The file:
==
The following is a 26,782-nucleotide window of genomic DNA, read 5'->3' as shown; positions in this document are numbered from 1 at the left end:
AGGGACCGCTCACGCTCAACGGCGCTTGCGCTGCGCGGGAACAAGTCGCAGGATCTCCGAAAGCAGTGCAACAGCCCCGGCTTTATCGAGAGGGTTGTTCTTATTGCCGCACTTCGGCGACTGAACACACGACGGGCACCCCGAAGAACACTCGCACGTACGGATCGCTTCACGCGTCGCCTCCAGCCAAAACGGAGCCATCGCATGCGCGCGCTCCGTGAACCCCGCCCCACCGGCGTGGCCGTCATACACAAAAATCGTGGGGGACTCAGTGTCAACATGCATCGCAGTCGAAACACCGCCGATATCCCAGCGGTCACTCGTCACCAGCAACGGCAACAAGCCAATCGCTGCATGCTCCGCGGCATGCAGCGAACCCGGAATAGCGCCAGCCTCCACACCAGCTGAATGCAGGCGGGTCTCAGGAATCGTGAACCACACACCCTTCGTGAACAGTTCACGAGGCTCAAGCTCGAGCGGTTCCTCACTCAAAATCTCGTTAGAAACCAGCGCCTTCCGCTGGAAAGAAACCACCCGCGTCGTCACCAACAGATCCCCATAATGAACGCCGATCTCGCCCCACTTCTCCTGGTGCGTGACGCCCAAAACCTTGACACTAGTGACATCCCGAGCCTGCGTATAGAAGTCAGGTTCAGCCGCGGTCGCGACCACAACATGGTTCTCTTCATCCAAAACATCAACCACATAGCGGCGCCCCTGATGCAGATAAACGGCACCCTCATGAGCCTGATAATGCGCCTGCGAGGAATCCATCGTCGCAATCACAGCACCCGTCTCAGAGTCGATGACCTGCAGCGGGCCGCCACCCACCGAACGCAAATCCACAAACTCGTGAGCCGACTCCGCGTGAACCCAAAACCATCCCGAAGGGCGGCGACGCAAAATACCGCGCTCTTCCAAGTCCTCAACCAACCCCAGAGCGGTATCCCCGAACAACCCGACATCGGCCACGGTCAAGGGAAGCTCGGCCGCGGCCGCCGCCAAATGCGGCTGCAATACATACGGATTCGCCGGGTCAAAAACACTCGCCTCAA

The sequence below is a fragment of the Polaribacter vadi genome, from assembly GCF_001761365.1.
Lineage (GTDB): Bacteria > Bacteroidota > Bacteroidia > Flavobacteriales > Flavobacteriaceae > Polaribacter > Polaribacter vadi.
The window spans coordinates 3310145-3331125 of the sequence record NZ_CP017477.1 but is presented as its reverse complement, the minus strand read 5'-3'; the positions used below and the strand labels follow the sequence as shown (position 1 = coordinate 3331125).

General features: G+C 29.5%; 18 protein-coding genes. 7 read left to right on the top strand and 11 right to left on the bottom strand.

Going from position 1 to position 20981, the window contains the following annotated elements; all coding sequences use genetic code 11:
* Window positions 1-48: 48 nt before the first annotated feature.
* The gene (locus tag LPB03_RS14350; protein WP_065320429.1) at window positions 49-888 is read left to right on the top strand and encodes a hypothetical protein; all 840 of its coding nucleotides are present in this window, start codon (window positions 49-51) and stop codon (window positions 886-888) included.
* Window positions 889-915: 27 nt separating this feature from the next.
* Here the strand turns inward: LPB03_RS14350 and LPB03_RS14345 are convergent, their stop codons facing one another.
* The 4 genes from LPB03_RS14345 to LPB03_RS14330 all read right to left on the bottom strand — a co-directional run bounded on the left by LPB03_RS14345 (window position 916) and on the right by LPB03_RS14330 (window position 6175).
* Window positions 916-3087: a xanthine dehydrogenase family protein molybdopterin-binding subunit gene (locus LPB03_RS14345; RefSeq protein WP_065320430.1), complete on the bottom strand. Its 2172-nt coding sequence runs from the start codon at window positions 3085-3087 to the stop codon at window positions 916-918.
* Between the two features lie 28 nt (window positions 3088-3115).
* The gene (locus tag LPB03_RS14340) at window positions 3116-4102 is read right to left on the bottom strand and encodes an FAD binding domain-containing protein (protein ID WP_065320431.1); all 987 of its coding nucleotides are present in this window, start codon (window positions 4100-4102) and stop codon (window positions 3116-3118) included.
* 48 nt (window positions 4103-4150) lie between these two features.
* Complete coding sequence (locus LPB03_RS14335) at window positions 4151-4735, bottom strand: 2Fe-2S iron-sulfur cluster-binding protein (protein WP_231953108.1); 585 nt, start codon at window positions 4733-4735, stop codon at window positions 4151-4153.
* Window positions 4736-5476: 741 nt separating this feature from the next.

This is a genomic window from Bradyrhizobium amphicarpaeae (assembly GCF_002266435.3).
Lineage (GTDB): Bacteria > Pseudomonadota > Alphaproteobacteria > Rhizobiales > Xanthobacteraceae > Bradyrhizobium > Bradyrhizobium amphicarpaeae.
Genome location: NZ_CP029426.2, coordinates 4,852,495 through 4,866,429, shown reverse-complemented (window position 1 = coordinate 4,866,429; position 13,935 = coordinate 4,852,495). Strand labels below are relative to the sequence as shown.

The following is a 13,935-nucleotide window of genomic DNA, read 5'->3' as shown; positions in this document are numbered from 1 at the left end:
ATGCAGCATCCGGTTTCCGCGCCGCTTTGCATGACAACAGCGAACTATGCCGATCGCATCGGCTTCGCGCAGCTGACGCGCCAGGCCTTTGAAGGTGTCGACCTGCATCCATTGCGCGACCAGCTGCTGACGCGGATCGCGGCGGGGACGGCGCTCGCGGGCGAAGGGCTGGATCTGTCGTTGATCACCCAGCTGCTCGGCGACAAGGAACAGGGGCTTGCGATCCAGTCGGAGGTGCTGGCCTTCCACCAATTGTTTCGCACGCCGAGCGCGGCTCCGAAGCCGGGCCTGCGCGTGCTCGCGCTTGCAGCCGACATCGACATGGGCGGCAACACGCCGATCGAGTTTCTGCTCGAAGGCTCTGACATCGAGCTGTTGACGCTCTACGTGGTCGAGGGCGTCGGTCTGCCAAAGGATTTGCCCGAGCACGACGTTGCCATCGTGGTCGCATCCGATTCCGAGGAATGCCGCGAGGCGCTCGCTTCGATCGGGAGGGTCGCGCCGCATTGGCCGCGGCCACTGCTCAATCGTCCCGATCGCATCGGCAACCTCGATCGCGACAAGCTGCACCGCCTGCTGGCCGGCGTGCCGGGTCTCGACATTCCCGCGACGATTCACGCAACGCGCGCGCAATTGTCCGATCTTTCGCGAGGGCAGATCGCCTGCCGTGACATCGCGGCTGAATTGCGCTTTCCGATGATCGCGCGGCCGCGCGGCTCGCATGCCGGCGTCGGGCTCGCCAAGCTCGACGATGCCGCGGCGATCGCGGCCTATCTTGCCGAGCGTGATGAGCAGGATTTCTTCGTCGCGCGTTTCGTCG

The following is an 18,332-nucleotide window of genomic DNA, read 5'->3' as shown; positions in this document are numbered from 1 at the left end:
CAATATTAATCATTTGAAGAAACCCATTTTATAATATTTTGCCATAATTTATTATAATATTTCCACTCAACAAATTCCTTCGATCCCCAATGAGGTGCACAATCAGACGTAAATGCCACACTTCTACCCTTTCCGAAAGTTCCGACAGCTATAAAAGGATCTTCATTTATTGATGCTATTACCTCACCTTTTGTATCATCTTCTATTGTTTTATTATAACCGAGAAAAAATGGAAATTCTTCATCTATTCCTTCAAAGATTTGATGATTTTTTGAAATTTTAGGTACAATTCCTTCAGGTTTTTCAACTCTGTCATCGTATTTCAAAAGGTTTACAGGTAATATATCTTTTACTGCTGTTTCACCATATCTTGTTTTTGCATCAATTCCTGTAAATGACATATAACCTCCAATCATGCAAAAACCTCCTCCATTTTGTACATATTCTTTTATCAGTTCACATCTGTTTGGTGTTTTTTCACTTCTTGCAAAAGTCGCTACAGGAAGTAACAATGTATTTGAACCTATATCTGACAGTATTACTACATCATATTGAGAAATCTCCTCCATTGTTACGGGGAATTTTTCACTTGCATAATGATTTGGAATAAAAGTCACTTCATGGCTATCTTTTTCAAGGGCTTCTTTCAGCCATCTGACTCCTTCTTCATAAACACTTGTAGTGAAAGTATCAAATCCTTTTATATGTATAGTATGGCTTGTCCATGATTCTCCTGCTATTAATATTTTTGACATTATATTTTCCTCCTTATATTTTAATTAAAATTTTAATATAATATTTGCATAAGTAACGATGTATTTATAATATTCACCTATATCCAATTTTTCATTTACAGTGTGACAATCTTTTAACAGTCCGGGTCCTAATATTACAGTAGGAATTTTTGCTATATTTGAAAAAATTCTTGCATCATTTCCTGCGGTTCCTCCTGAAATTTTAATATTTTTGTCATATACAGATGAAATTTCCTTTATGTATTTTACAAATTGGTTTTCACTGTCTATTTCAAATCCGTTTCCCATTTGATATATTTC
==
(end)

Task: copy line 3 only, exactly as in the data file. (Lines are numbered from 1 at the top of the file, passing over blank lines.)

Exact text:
The sequence below is a fragment of the Polaribacter vadi genome, from assembly GCF_001761365.1.